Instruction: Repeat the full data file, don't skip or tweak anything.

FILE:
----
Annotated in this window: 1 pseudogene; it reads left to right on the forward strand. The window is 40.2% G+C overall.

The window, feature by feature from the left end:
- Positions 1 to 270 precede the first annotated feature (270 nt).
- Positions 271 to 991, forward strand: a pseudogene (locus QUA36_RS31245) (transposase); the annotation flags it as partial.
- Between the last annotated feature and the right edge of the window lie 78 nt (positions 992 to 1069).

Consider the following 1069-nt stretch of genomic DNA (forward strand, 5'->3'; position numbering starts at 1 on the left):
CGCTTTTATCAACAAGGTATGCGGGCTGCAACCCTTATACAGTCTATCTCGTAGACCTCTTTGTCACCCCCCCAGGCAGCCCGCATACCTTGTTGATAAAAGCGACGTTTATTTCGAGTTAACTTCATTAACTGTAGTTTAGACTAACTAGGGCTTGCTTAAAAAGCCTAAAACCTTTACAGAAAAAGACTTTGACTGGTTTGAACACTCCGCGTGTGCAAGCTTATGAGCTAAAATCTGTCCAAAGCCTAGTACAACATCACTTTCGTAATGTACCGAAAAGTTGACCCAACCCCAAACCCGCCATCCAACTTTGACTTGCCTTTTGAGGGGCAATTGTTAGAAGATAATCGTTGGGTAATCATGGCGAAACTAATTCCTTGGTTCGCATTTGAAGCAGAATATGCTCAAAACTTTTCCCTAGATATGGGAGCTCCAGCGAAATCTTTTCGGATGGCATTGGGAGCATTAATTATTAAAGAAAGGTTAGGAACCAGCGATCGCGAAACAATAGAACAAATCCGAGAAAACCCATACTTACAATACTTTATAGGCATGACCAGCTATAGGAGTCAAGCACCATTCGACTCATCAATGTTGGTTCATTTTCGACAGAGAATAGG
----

Annotated in this window: 1 pseudogene; it reads left to right on the forward strand. The window is 40.2% G+C overall.

The window, feature by feature from the left end:
- Positions 1 to 270 precede the first annotated feature (270 nt).
- Positions 271 to 991, forward strand: a pseudogene (locus QUA36_RS31245) (transposase); the annotation flags it as partial.
- Between the last annotated feature and the right edge of the window lie 78 nt (positions 992 to 1069).

Consider the following 1069-nt stretch of genomic DNA (forward strand, 5'->3'; position numbering starts at 1 on the left):
CGCTTTTATCAACAAGGTATGCGGGCTGCAACCCTTATACAGTCTATCTCGTAGACCTCTTTGTCACCCCCCCAGGCAGCCCGCATACCTTGTTGATAAAAGCGACGTTTATTTCGAGTTAACTTCATTAACTGTAGTTTAGACTAACTAGGGCTTGCTTAAAAAGCCTAAAACCTTTACAGAAAAAGACTTTGACTGGTTTGAACACTCCGCGTGTGCAAGCTTATGAGCTAAAATCTGTCCAAAGCCTAGTACAACATCACTTTCGTAATGTACCGAAAAGTTGACCCAACCCCAAACCCGCCATCCAACTTTGACTTGCCTTTTGAGGGGCAATTGTTAGAAGATAATCGTTGGGTAATCATGGCGAAACTAATTCCTTGGTTCGCATTTGAAGCAGAATATGCTCAAAACTTTTCCCTAGATATGGGAGCTCCAGCGAAATCTTTTCGGATGGCATTGGGAGCATTAATTATTAAAGAAAGGTTAGGAACCAGCGATCGCGAAACAATAGAACAAATCCGAGAAAACCCATACTTACAATACTTTATAGGCATGACCAGCTATAGGAGTCAAGCACCATTCGACTCATCAATGTTGGTTCATTTTCGACAGAGAATAGG